1 & 2 – Petronas Twin Towers (452 metres, 88 floors each, built in 1998, former world’s tallest buildings and current world’s tallest twin buildings)

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3 – Telekom Tower (310 metres, 55 floors, built in 2001)

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4 – Ilham Baru Tower (274 metres, 60 floors, built in 2015)

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5 – Petronas Tower 3 (267 metres, 60 floors, built in 2012)

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6 – Maybank Tower (244 metres, 50 floors, built in 1988, former city’s tallest building)

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7 – Banyan Tree Signatures (240 metres, 55 floors, architecturally topped-out)

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8 – Vista Tower (238 metres, 60 floors, built in 1994)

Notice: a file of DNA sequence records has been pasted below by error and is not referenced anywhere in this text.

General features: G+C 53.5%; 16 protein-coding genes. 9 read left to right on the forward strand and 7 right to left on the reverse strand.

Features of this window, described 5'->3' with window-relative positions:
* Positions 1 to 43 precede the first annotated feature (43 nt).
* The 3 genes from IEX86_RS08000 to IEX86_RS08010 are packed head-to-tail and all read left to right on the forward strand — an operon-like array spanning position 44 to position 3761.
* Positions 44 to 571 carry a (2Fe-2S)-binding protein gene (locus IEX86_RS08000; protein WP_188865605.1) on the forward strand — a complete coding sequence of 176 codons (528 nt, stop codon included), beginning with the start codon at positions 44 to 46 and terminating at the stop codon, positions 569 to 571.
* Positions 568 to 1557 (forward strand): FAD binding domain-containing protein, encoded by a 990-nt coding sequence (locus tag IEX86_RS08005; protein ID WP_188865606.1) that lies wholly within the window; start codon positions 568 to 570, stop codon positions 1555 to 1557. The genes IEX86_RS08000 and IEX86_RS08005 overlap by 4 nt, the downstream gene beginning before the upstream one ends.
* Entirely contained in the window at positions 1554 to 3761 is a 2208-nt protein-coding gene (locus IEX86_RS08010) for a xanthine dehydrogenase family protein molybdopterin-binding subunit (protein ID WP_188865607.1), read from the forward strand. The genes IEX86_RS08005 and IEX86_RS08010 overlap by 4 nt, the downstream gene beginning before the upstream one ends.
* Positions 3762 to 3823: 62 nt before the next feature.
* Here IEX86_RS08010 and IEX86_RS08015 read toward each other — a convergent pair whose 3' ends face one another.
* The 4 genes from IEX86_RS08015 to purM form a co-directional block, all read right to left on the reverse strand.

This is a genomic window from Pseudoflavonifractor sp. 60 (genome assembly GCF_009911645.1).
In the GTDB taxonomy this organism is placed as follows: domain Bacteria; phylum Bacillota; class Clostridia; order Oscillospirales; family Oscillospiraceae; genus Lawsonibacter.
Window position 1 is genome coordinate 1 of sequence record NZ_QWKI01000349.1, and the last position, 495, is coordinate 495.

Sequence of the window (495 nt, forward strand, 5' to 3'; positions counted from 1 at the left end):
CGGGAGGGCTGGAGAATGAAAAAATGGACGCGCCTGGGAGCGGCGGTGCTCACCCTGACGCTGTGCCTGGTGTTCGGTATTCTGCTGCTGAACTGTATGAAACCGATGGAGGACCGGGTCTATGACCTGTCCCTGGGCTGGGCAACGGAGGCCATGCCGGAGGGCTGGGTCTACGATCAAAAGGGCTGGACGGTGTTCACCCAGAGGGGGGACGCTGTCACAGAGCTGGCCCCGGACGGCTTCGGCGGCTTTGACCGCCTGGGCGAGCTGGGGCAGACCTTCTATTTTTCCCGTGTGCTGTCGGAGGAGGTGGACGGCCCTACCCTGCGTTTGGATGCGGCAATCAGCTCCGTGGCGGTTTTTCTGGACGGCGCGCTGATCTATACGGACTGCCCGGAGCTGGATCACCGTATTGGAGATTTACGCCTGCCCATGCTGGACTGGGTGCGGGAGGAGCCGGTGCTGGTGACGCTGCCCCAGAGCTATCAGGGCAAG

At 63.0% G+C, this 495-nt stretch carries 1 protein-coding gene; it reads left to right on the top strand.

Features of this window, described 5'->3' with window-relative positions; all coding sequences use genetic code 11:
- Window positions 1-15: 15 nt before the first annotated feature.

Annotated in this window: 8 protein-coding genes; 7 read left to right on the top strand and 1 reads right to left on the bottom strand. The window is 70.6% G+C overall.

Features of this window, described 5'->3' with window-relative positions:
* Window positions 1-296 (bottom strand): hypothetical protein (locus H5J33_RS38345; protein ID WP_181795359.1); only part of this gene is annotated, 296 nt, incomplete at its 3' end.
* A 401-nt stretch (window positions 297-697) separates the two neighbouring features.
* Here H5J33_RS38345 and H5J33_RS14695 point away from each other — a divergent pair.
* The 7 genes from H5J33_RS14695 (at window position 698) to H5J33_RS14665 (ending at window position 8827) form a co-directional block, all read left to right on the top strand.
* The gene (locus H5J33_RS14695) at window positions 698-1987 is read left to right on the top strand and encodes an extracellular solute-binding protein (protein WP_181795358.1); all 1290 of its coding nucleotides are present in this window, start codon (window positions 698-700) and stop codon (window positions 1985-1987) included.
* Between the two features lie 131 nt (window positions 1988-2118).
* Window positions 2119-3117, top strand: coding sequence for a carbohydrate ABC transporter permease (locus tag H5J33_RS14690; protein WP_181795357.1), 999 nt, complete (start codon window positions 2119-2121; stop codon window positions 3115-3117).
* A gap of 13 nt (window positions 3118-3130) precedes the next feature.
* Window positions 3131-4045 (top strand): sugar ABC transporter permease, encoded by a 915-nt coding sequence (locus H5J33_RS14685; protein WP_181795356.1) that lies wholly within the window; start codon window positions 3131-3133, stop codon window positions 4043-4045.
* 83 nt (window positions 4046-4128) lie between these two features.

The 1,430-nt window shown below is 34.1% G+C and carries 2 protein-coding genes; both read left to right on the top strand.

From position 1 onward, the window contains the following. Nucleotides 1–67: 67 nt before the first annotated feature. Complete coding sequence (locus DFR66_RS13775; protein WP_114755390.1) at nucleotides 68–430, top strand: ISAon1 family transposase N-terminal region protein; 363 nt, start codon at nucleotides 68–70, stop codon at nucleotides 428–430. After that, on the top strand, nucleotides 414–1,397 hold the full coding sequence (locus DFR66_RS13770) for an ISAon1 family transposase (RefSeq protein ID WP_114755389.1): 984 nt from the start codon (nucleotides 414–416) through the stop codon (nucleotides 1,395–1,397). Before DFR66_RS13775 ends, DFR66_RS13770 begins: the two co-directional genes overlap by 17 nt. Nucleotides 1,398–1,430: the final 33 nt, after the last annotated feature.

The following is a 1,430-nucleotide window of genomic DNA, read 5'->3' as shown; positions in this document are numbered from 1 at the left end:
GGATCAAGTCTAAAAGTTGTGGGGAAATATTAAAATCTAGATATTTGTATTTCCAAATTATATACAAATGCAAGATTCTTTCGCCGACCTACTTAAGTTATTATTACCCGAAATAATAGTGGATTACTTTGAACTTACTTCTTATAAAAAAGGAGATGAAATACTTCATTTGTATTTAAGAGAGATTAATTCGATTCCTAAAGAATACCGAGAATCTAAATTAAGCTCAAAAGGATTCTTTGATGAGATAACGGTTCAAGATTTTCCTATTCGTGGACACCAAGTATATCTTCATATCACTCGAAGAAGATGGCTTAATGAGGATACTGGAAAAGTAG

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9 – Vortex Tower (235 metres, 58 floors, architecturally topped-out)

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10 – Felda Tower (216 metres, 50 floors, built in 2012)

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11 – Naza Tower 1 (216 metres, 50 floors, built in 2015)

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12 – Maxis Tower (212 metres, 49 floors, built in 1998)

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13 – AmBank Tower (210 metres, 50 floors, built in 1998)

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14 – St. Regis Hotel & Residences (205 metres, 48 floors, architecturally topped-out)

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15 – The Troika Tower 3 (204 metres, 50 floors, built in 2010, tallest city’s full residential building)

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16 & 17 – Berjaya Times Square Tower A & B (203 metres, 48 floors each, built in 2003)

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18 – K Residence (202 metres, 52 floors, built in 2008)

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19 – Lot G Office Towers (200 metres, 45 floors, built in 2013)

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20 – Le Nouvel Tower 1 (200 metres, 49 floors, architecturally topped-out)